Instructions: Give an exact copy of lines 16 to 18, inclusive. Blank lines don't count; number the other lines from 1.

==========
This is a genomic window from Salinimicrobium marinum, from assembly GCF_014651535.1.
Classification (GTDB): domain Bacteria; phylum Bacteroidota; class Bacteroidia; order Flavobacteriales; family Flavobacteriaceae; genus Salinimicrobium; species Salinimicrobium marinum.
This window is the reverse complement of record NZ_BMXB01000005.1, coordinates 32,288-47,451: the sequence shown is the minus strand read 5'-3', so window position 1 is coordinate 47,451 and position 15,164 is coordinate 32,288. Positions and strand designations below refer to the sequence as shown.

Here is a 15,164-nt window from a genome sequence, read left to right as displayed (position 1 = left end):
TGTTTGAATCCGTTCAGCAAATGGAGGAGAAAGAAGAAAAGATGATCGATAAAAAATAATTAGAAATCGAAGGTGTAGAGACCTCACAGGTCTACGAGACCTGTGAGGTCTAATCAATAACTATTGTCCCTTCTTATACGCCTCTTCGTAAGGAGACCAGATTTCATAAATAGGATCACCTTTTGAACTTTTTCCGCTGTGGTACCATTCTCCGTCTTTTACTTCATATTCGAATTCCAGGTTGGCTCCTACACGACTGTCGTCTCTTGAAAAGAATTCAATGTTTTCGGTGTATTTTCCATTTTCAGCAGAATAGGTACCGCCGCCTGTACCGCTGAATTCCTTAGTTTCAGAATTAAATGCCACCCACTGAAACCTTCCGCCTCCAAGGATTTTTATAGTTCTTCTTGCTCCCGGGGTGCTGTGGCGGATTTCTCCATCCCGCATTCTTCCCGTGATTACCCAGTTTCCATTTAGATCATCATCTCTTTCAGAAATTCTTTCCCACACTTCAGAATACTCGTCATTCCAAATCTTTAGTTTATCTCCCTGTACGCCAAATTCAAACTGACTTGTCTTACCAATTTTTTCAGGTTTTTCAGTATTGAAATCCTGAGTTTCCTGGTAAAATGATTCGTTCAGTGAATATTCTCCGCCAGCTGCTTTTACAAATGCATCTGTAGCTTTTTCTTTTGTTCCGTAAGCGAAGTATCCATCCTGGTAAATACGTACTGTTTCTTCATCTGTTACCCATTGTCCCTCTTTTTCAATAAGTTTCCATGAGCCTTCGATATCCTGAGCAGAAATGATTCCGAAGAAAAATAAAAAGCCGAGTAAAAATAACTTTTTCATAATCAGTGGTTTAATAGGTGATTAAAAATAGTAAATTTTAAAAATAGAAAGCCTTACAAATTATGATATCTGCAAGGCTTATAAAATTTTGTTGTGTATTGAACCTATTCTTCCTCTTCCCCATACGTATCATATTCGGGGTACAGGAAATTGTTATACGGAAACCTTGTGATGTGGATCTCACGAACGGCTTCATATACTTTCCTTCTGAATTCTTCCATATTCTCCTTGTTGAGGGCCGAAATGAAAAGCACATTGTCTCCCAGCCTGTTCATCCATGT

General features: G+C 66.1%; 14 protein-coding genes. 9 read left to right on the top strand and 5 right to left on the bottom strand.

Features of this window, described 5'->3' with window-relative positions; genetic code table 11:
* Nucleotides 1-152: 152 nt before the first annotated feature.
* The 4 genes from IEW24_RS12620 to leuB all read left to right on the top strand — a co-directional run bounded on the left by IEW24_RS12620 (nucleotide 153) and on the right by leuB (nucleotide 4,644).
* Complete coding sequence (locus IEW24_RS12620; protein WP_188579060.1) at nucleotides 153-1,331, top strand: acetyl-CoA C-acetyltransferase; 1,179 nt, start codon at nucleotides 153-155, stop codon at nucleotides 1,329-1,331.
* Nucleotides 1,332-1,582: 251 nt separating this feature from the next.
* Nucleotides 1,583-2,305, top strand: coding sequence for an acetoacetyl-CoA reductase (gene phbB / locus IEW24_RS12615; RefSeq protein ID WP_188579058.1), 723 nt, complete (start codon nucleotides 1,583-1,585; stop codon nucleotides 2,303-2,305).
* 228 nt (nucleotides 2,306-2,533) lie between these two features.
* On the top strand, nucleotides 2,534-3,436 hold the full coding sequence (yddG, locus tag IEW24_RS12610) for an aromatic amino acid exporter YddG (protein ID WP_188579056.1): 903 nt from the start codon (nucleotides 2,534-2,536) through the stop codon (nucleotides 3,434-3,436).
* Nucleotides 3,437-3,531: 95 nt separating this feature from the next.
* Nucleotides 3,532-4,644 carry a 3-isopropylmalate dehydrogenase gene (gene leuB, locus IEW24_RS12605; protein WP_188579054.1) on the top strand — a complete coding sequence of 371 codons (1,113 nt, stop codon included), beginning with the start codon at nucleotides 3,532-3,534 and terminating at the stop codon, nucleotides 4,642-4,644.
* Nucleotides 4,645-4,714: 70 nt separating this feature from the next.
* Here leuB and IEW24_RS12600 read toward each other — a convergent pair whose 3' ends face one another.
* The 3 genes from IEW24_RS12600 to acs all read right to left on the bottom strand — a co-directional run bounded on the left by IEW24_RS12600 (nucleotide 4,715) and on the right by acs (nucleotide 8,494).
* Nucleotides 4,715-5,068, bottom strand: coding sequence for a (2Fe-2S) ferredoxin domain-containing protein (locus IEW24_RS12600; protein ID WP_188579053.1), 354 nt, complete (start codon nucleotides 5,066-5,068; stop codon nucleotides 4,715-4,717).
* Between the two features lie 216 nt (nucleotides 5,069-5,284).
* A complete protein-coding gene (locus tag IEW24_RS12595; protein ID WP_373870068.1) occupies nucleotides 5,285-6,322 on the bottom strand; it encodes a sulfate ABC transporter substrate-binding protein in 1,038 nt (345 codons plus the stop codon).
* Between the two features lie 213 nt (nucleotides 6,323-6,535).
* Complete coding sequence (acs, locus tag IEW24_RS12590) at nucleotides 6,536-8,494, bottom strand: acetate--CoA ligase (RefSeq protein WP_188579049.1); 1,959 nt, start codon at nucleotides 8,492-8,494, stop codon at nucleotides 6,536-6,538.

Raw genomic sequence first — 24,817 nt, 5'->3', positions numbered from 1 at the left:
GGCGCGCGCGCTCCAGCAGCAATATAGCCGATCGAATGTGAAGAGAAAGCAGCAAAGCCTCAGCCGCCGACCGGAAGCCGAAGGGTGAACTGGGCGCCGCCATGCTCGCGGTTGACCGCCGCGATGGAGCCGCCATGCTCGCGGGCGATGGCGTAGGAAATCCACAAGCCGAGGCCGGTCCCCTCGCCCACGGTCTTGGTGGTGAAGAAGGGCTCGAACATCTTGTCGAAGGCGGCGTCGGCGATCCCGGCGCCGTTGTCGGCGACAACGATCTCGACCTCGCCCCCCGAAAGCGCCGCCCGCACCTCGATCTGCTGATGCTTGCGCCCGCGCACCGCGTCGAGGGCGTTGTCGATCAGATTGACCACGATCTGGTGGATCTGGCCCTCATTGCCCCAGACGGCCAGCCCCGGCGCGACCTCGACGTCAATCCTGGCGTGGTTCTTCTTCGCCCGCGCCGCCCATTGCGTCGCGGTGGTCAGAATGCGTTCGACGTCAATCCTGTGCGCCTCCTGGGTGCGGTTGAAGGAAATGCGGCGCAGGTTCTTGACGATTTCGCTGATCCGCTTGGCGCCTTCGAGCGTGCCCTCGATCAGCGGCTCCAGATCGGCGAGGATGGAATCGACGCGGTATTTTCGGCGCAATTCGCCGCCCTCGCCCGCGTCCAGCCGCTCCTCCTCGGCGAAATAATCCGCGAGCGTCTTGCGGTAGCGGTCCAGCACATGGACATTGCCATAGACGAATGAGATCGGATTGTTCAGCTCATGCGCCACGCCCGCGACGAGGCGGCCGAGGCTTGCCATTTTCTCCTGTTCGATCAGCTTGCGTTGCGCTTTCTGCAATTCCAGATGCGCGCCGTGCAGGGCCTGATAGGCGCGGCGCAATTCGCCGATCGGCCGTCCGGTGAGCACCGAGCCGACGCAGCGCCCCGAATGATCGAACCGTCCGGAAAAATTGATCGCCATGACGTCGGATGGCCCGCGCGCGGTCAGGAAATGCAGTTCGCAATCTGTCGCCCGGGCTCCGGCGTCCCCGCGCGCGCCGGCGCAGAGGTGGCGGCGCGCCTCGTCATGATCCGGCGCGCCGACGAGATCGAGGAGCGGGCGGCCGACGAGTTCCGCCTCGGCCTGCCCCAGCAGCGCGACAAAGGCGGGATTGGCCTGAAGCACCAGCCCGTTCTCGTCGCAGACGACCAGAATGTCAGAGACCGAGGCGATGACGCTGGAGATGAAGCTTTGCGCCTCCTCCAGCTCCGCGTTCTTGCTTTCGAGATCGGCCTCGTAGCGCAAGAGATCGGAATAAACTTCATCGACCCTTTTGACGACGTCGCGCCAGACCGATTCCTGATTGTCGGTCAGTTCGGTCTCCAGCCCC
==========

* Nucleotides 3,532-4,644 carry a 3-isopropylmalate dehydrogenase gene (gene leuB, locus IEW24_RS12605; protein WP_188579054.1) on the top strand — a complete coding sequence of 371 codons (1,113 nt, stop codon included), beginning with the start codon at nucleotides 3,532-3,534 and terminating at the stop codon, nucleotides 4,642-4,644.
* Nucleotides 4,645-4,714: 70 nt separating this feature from the next.
* Here leuB and IEW24_RS12600 read toward each other — a convergent pair whose 3' ends face one another.